On Oct. 26, 1967, Sen. McCain was on
his 23rd mission and his first attack on the enemy capital, Hanoi. He dove his
A-4 on a thermal power plant near a lake in the center of the city.
As he released his bombs on the
target, a Russian-made missile the size of a telephone pole blew off his right
wing. The lieutenant commander pulled his ejection-seat handle and was knocked
unconscious by the force as he was hurled from the plane. He came to when he
hit the lake, where a mob of Vietnamese had gathered.
With both arms and his right knee
broken, he was dragged from the lake, beaten with a rifle butt and stabbed in
the foot with a bayonet. Then Sen. McCain was taken to the French-built prison
that American POWs had dubbed the "Hanoi Hilton."
So began 5 1/2 years of torture and
imprisonment, nearly half of it spent in solitary confinement. During that
time, his only means of communicating with other prisoners was by tapping out
the alphabet through the walls.
At first, his family was told that
he was probably dead. The front page of the New York Times carried a headline:
Adm. McCain's Son, Forrestal Survivor, Is Missing in Raid.
The North Vietnamese, however,
perceived that there was propaganda value in the prisoner. They called him the
"crown prince" and assigned a cellmate to nurse him back to health.
As brutal as his treatment was, Sen. McCain later said, prisoners who lacked
his celebrity endured worse.
Shortly before his father assumed
command of the war in the Pacific in 1968, Sen. McCain was offered early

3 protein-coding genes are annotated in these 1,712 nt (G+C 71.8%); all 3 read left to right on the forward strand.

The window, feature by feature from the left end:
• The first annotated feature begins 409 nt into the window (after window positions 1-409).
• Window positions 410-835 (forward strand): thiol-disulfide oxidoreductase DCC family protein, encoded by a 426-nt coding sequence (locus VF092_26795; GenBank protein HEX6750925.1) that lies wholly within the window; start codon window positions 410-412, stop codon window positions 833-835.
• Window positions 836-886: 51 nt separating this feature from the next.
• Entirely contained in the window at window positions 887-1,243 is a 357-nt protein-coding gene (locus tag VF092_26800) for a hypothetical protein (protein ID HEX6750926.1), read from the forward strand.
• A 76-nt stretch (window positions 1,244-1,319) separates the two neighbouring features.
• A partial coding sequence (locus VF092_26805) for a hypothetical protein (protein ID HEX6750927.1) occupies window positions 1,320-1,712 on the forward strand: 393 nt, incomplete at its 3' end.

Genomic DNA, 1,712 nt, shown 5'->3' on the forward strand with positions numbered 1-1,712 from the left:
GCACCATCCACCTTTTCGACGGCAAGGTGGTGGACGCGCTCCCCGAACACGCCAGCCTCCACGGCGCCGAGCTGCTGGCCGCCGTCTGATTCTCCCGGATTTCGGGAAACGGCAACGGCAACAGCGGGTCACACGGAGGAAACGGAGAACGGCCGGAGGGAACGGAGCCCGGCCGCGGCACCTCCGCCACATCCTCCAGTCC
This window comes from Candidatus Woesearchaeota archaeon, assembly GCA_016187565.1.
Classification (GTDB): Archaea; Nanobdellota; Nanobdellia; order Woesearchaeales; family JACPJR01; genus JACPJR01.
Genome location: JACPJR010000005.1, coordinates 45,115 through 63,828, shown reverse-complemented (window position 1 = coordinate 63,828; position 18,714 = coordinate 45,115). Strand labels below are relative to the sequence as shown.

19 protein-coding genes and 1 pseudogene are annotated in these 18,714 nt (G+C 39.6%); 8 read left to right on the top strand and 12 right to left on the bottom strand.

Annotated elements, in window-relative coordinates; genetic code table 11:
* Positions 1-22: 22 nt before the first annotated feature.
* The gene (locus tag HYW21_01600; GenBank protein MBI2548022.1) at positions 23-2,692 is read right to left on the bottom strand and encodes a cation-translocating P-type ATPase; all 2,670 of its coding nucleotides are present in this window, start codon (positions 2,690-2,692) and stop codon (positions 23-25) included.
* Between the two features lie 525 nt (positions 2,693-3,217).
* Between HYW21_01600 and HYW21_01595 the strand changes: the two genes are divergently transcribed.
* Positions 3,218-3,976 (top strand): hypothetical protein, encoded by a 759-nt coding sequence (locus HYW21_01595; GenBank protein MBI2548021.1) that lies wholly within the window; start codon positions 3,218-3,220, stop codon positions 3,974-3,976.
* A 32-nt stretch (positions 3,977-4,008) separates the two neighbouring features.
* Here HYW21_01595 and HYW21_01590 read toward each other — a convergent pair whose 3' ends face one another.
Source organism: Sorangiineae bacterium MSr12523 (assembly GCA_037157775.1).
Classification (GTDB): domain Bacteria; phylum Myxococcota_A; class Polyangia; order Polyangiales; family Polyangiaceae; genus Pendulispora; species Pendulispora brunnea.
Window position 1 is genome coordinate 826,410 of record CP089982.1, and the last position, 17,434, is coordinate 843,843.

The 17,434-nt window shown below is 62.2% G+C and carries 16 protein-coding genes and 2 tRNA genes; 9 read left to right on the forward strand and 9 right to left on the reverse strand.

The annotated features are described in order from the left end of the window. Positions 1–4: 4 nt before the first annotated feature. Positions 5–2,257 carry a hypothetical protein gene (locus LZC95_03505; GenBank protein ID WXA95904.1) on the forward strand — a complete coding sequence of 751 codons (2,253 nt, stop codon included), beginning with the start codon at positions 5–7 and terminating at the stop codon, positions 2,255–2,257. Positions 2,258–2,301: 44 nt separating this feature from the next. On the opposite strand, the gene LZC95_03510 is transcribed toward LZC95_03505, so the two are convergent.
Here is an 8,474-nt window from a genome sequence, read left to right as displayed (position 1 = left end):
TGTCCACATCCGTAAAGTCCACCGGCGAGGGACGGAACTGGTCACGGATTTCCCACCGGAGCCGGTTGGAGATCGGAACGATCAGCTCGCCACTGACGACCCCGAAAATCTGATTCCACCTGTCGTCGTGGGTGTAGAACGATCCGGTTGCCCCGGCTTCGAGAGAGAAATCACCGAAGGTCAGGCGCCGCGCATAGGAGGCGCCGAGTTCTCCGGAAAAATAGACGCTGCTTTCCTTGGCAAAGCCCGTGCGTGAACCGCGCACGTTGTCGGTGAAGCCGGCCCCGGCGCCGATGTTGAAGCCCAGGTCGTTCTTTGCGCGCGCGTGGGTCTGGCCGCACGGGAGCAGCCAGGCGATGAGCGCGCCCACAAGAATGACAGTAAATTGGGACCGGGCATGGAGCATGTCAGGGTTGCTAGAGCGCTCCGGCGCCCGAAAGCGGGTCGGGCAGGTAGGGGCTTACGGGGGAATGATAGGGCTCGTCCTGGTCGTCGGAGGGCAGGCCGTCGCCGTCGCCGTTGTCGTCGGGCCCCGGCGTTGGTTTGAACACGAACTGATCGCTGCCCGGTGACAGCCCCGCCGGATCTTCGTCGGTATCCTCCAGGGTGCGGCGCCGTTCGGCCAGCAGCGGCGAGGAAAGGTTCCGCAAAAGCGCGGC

release. He refused because it would have been a violation of the Navy code of
conduct, which prohibited him from accepting freedom before those who had been
"I knew that every prisoner the
Vietnamese tried to break, those who had arrived before me and those who would
come after me, would be taunted with the story of how an admiral's son had gone
home early, a lucky beneficiary of America's class-conscious society,"
Sen. McCain recalled. "I knew that my release would add to the suffering
of men who were already straining to keep faith with their country."
His lowest point came after
extensive beatings that broke his left arm again and cracked his ribs.
Ultimately, he agreed to sign a vague, stilted confession that said he had
committed what his captors called "black crimes."
"I still wince when I recall
wondering if my father had heard of my disgrace," Sen. McCain wrote.
"The Vietnamese had broken the prisoner they called the 'Crown Prince,'
and I knew they had done it to hurt the man they believed to be a king."
In March 1973, nearly two months
after the Paris peace accords were signed, Sen. McCain and the other prisoners
were released in four increments, in the order in which they had been captured.
He was 36 years old and emaciated.
The effects of his injuries lingered
for the rest of his life: Sen. McCain was unable to lift his arms enough to
comb his own prematurely gray hair, could only shrug off his suit jacket and
walked with a stiff-legged gait.
In his final book, reflecting on his life
as it came to an end, McCain wrote: "It's been quite a ride. I've known
great passions, seen amazing wonders, fought in a war, and helped make a peace.
I made a small place for myself in the story of America and the history of my